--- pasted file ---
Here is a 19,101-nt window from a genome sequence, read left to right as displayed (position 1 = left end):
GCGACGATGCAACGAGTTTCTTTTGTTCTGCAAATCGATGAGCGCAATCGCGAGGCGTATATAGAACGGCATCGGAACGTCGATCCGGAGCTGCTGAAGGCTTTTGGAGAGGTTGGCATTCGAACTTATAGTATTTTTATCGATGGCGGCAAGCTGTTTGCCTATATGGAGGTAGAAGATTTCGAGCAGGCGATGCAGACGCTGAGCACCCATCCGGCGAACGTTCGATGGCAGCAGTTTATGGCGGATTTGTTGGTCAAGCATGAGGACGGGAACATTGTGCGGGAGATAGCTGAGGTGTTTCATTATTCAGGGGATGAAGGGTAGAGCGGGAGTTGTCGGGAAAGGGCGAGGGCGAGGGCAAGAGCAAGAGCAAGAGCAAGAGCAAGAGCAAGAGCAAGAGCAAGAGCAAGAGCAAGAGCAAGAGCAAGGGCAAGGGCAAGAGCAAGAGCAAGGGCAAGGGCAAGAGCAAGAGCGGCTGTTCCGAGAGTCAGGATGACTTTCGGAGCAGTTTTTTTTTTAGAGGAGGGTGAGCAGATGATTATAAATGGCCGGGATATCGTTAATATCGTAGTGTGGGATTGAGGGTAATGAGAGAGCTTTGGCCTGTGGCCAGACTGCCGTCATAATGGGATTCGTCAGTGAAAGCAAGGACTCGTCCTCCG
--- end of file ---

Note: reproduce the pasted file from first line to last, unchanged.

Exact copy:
Here is a 19,101-nt window from a genome sequence, read left to right as displayed (position 1 = left end):
GCGACGATGCAACGAGTTTCTTTTGTTCTGCAAATCGATGAGCGCAATCGCGAGGCGTATATAGAACGGCATCGGAACGTCGATCCGGAGCTGCTGAAGGCTTTTGGAGAGGTTGGCATTCGAACTTATAGTATTTTTATCGATGGCGGCAAGCTGTTTGCCTATATGGAGGTAGAAGATTTCGAGCAGGCGATGCAGACGCTGAGCACCCATCCGGCGAACGTTCGATGGCAGCAGTTTATGGCGGATTTGTTGGTCAAGCATGAGGACGGGAACATTGTGCGGGAGATAGCTGAGGTGTTTCATTATTCAGGGGATGAAGGGTAGAGCGGGAGTTGTCGGGAAAGGGCGAGGGCGAGGGCAAGAGCAAGAGCAAGAGCAAGAGCAAGAGCAAGAGCAAGAGCAAGAGCAAGAGCAAGAGCAAGAGCAAGGGCAAGGGCAAGAGCAAGAGCAAGGGCAAGGGCAAGAGCAAGAGCGGCTGTTCCGAGAGTCAGGATGACTTTCGGAGCAGTTTTTTTTTTAGAGGAGGGTGAGCAGATGATTATAAATGGCCGGGATATCGTTAATATCGTAGTGTGGGATTGAGGGTAATGAGAGAGCTTTGGCCTGTGGCCAGACTGCCGTCATAATGGGATTCGTCAGTGAAAGCAAGGACTCGTCCTCCG